Growing your own fruits, vegetables, and herbs is a wonderful way to ensure you and your family eat seasonal, fresh food. Here in the Pacific Northwest, there is an abundance of foods you can grow inside your home or in your yard. Because I know many people live in all sizes of homes, I wanted to focus on traditionally smaller plants that just about anyone can grow indoors or out.
Growing Your Own Herbs
Herbs both fresh and dried as well as the essential oils made from herbs can provide an impressive list of health benefits. You can use herbs to battle inflammation, assist in gut health, and boost your mood - to name just a few ways they can enhance your health.
Here are a few delicious herbs you can grow here in the Pacific Northwest, along with some of the many health advantages they can provide:
This oniony herb is hardy, delicious, and flowers beautifully. It is also very nutrient-dense, meaning these little herbs pack a big nutritional punch. You can find plenty of Vitamins A, C, and K, folate, calcium, magnesium, phosphorus, potassium, and choline in chives.
Because chives are an allium like garlic, scallions, and onions, they provide the same anti-inflammatory benefits as others plants in the allium family. Studies have shown that alliums like chives have been linked to lower cancer risk as well, so that’s just another reason to risk onion breath.
Other health benefits from chives include:
Improved bone strength
Better sleep, brain health, and improved mood
Boosted immune system
Slows cataract development
Lower cholesterol and arterial plaque levels
Chives are easy to grow indoors and out. They need 6-8 hours of full sunlight and should be grown in a pot that drains well. As long as you have that pot that drains easily, your chives can be watered often - the soil needs to be damp, but not wet.
There are many, many types of basil that can be eaten and enjoyed, though you most commonly see the classic Italian basil in the grocery store. However, if you plan to grow basil, why not have some fun with it and experiment with several different types of basil? Here are just a few varieties that you can grow at home:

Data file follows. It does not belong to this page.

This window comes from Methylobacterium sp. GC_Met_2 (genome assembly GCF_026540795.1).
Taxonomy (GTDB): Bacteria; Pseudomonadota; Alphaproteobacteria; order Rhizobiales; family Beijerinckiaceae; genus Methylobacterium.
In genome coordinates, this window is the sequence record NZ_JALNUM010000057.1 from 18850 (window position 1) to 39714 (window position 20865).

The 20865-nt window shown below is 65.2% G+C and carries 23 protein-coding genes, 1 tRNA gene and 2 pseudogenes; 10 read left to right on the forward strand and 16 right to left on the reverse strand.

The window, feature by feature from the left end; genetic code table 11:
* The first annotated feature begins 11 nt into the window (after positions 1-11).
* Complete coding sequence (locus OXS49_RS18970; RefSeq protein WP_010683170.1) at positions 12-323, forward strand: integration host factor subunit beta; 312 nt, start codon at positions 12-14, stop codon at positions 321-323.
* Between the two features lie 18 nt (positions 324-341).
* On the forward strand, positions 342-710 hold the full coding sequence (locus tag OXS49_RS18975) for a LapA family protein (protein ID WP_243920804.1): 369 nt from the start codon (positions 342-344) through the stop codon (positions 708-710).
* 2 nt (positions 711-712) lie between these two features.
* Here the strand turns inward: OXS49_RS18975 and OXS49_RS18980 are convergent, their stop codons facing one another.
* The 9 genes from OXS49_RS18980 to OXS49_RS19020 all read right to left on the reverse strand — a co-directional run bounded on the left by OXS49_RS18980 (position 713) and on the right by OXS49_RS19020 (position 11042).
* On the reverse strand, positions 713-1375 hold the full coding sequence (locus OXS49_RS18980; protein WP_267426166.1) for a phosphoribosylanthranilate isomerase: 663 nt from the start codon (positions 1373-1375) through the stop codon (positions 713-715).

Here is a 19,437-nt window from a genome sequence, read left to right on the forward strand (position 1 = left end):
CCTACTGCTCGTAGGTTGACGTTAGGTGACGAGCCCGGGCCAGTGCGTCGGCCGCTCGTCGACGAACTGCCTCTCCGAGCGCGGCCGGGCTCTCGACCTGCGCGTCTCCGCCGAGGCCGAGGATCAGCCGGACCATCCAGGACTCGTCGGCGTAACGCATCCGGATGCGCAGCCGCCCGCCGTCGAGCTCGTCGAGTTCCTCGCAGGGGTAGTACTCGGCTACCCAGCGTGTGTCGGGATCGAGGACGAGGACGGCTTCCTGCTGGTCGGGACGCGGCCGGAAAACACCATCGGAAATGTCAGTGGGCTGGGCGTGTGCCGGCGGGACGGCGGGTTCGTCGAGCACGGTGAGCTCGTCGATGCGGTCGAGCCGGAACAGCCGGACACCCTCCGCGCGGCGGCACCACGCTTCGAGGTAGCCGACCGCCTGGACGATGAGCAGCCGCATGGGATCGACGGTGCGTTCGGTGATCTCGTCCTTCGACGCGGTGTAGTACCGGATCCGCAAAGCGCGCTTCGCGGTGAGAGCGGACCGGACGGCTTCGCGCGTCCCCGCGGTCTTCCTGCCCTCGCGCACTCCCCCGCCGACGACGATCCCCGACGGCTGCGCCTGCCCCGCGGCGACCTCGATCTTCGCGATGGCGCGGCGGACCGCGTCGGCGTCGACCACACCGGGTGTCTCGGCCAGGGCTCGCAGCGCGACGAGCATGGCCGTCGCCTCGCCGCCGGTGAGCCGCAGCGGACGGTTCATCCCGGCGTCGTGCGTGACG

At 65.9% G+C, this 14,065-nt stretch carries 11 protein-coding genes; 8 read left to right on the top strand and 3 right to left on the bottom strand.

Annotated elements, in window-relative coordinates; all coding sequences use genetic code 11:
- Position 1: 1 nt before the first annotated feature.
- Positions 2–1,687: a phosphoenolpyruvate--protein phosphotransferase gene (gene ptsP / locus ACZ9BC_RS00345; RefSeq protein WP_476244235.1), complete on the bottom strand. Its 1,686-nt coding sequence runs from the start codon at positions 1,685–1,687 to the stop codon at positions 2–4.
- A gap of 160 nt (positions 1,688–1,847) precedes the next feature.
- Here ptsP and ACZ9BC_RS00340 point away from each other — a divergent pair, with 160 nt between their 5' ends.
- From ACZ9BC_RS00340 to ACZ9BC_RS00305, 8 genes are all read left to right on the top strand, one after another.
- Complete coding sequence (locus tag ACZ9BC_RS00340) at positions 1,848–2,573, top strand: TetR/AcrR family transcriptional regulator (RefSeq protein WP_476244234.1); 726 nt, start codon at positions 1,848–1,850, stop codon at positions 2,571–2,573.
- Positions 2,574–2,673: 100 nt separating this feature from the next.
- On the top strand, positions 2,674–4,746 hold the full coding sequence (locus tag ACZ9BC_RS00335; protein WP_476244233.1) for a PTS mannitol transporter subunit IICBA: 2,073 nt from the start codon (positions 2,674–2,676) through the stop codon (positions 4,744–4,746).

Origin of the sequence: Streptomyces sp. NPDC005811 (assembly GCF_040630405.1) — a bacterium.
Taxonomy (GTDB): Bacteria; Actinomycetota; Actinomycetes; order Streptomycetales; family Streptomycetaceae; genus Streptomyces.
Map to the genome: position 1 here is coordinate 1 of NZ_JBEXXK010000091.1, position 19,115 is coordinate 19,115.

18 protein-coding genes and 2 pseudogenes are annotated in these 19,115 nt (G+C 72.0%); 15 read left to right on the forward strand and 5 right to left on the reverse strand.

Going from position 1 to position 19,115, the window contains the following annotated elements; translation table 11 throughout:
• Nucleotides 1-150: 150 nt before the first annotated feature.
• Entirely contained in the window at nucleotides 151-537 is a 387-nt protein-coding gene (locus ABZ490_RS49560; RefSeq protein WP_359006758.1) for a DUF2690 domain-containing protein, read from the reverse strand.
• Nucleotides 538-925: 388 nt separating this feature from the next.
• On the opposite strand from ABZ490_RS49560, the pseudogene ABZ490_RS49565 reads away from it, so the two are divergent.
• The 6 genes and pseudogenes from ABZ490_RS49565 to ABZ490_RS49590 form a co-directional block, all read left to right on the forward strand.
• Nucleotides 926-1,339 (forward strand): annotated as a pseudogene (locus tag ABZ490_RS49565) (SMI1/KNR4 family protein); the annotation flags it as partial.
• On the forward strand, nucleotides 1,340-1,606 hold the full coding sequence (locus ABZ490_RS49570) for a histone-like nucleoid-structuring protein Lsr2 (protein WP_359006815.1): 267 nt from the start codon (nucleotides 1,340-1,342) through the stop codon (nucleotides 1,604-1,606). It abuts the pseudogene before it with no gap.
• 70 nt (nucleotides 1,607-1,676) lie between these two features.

Thai Sweet Basil
Basil is in the mint family and is a fantastic source of vitamins A, C, and K, folate, zinc, calcium, magnesium, potassium, choline, iron, phosphorus, and manganese. This antioxidant and mineral-rich herb has many health benefits including:
Stimulating depression-fighting hormones
Boosting the immune system
Benefiting digestive health
Reducing blood glucose levels
Studies have shown that holy basil specifically may help prevent certain cancers.
Basil is easy to grow indoors and outside throughout the summer. It needs at least 6 hours of sunlight a day with well-drained soil. It’s important to keep the soil moist without over watering because basil is not tolerant of water stress.
One fantastic thing about growing basil is that, if you prune it correctly, it’ll keep producing all summer long. The best way to prune your basil is to pinch or cut your basil at the base of two leaves. Over time this will help your basil become bushier rather than leggy.
Thyme is considered a shrub, but it is still small enough that you can grow it in a pot indoors. As with many herbs, there are several different varieties of thyme including lemon thyme, wild thyme, and Pennsylvania Dutch tea thyme. You can stick with common thyme or get all sorts of culinary thymes for your garden - depending on how much space you have to play with.
Many forms of thyme are in use today, from fresh or dried herbs to teas to essential oils. It is a very common herb that has been used for centuries to treat all sorts of health issues. It was even used in the 1300s to protect against the black plague. While it certainly didn’t cure that ailment, thyme contains many vital nutrients including vitamins A, C, and B6, folate, iron, copper, manganese, calcium, phosphorus, potassium, and zinc.
All of this nutritional goodness provides many health benefits including:
Improved immunity, specifically in fighting bacterial infections and particular fevers and viruses like West Nile and encephalitis
Reduced blood pressure and cholesterol levels
Helps fight thrush
Soothes eczema and acne
Eases sore throats, coughs, and bronchitis
Another exciting thing about thyme is that it can work as a natural food preservative. So, adding thyme or thyme oil to food before putting the food in the fridge can help prevent foodborne bacteria from hitting your plate.
Thyme is easy to grow both indoors and out in the Pacific Northwest. Like basil, thyme needs at least 6 hours of sunlight in which to thrive and you will want a pot with good drainage as thyme isn’t tolerant of soggy soil. Unlike basil, it overwinters, so you can essentially chop it down in the fall and it will grow back in the spring.
There are many other delicious and healthy culinary herbs that grow well in the Pacific Northwest including parsley, rosemary, lavender, sage, mint, and oregano. Find out more about how common household herbs, as well as herbal remedies specifically tailored to your health, can benefit you. Contact AOM Health today to discuss our nutrition services.